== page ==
Winter on the popular beach resort of Sylt means icy grey waters under a dark sky, bracing sea air, heavy surf -- and above all, more calm than in summer.
A beach vacation in the winter? Why not!
For Germans, Sylt is synonymous with chic. In summer, the expensive, exclusive beach resort is a playground for the rich and famous, where getting away from it all combines nicely with seeing and being seen.
In the winter, however, life on Sylt is another story altogether. In the off-season, the largest of the North Sea islands, which lies off the coast of Germany at the Danish border, all but empties out, leaving raw nature behind. Sylt in winter is a meditative and healthy oasis -- for those who think to take advantage of it.
Sylt used to be more of a hot spot for celebrities
Winter visitors to Sylt won't find themselves entirely alone, however. First off, there are the health-spa visitors. The bracing sea air -- rich in iodine -- is considered helpful against numerous ailments from heart disease to skin irritations, and doctors prescribe trips to health spas on Sylt in winter and summer alike.
In addition to the spa-goers, there are second-home owners, people on winter holidays, and, of course, day trippers.
Birth of tourism
Many of the day trippers come from Denmark, and indeed it was a Dane who, legend has it, was the first to bathe on the island. In 1842, Denmark’s King Christian VIII notoriously stripped down to swim in the waters of the Westerland beach, which had yet to become a popular resort.
In fact, at the time, there was neither a restaurant nor a hotel on the island. But in 1855, a nobleman named von Levetzow built wooden bathing cabanas in Westerland, now the island's capital. Thus, tourism was born on Sylt.
The island is Germany’s northernmost outpost. It is the largest island of the Fresian archipelago, which stretches from Denmark to the Netherlands. Today, the island has seven townships and twelve towns, with a total of 21,500 inhabitants and some 12,500 second-home owners.
There are 50,000 beds on the island, mostly in holiday apartments. Every year, the island is visited by 600,000 tourists, who, altogether, stay for more than five million nights.
In the winter, you won't have to fight the crowds
For over a century, Fresians have been known for their thatched roofs, and the hamlet of Kampen has its share. But in contrast to the town's quaint looks, it became known in the 1960s and 70s for its high concentration of prominent visitors, including media stars, artists and intellectuals. For a decade or two, the island had a reputation for decadence -- it was often called the "home of the rich and the naked" -- but the social extravagance has calmed down in recent years.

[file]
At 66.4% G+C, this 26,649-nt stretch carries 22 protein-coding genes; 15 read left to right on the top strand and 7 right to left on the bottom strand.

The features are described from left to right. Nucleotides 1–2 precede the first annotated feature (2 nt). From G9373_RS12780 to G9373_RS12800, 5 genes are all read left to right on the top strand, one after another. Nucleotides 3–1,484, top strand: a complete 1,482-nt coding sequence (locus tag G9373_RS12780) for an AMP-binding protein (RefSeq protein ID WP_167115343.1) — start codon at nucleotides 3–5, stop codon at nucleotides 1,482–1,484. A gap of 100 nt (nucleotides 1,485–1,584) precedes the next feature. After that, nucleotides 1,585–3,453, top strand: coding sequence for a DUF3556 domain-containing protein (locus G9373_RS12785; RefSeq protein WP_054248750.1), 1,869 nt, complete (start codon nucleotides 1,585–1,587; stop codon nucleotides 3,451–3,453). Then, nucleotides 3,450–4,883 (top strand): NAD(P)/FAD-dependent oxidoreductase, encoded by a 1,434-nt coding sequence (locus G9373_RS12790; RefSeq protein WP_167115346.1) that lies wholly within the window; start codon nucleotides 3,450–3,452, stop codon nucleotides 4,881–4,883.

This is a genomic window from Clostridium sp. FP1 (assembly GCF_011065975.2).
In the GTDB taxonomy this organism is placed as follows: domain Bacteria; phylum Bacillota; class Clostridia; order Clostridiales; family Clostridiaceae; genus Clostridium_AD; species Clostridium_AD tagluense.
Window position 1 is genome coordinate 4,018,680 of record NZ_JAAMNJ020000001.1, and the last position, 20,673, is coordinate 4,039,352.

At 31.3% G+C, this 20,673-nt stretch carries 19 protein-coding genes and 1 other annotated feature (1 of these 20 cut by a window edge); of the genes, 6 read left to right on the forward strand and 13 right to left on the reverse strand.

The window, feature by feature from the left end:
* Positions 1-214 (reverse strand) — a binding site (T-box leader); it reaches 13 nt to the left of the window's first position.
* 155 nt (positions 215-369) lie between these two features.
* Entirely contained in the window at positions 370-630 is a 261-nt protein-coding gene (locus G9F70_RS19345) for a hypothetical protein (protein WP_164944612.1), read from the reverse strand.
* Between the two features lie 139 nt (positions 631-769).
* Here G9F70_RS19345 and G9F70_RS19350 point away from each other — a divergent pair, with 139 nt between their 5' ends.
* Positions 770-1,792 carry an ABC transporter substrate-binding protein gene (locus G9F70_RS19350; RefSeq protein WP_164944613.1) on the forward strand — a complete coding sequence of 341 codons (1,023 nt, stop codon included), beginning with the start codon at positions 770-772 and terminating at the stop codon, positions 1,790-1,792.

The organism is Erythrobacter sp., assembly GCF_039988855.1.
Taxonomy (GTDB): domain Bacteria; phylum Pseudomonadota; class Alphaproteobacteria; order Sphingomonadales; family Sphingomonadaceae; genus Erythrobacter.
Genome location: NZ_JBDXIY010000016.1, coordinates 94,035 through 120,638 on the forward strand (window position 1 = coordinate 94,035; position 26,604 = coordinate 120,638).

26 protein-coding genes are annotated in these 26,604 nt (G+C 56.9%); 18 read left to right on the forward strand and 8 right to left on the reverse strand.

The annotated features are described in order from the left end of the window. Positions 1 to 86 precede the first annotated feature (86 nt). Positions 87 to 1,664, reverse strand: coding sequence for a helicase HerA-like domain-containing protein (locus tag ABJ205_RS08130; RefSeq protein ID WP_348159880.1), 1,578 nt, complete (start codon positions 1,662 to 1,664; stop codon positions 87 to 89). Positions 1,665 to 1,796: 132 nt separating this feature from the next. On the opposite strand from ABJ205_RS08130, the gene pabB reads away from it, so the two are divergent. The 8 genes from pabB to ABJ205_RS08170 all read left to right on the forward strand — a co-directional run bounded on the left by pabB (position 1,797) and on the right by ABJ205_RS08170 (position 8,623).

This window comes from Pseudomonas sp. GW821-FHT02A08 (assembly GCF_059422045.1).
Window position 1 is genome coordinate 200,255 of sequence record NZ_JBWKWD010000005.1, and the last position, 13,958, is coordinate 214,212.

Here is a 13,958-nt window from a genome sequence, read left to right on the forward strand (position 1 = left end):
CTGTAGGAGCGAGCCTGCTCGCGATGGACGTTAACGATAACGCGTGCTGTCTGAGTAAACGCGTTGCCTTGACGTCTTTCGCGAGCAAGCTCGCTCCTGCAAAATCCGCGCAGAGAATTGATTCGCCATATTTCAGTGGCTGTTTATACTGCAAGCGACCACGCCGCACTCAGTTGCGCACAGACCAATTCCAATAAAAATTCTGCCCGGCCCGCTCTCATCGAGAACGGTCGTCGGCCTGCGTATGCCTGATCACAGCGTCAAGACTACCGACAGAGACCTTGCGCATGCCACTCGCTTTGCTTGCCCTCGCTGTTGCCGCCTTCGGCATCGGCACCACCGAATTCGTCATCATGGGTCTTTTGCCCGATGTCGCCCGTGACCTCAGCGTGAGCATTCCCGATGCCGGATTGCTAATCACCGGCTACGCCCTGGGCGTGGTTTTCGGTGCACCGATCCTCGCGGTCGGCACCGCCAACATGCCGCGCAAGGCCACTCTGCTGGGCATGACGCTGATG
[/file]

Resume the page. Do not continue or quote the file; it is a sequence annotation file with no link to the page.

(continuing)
Westerland is the largest town on the island, with some 9,000 inhabitants. It has 19,000 guest beds, a promenade, a health spa, casino, and several less-than-attractive apartment blocks: The lovely old villas and traditional Fresian homes were torn down in the 1950s and 1960s.
Home of the sea captains
No one can dispute the fact that the town of Keitum is the loveliest hamlet on the island. The many original thatch-roofed houses are surrounded by a rich variety of trees: Elm, ash, oak, birch, chestnut. The Local History Museum offers a pleasant viewing of the nature and history of the island.
At its beginnings, Keitum was the home of the sea captains who travelled the world on massive expeditions, which often made them rich. In turn they built fancy homes, and the "Altfriesische Haus," or Old Fresian House, is a living museum that shows how life was lived on Sylt in the 18th century.
Also worth a visit is the 13th century, late-Roman church St. Severin. The door handles are shaped like whales, and a romantic baptismal font, a Renaissance pulpit and a carved altar from the late Gothic period are also worth a look.
If you are really seeking quiet, the agricultural hamlet of Archsum is worth looking into. It has the Island's oldest church, with a baptismal font dating from the 13th century. Rantum, with its many thatched houses, is the island's smallest town.
Ties to England
One of the joys of the winter visit is to walk along the water, enjoying the stiff ocean winds and the salty spray on the skin. But even nicer yet is getting out of the cold. Part of the art of warming up on Sylt is enjoying a hot cup of tea.
Unlike in the rest of Germany, where coffee is the drink of choice, the Fresians -- who have long enjoyed both trading and cultural kinship with the British -- opt for a steaming cup of tea. Typically, this is drunk with candied sugar and milk that is poured in, but never stirred.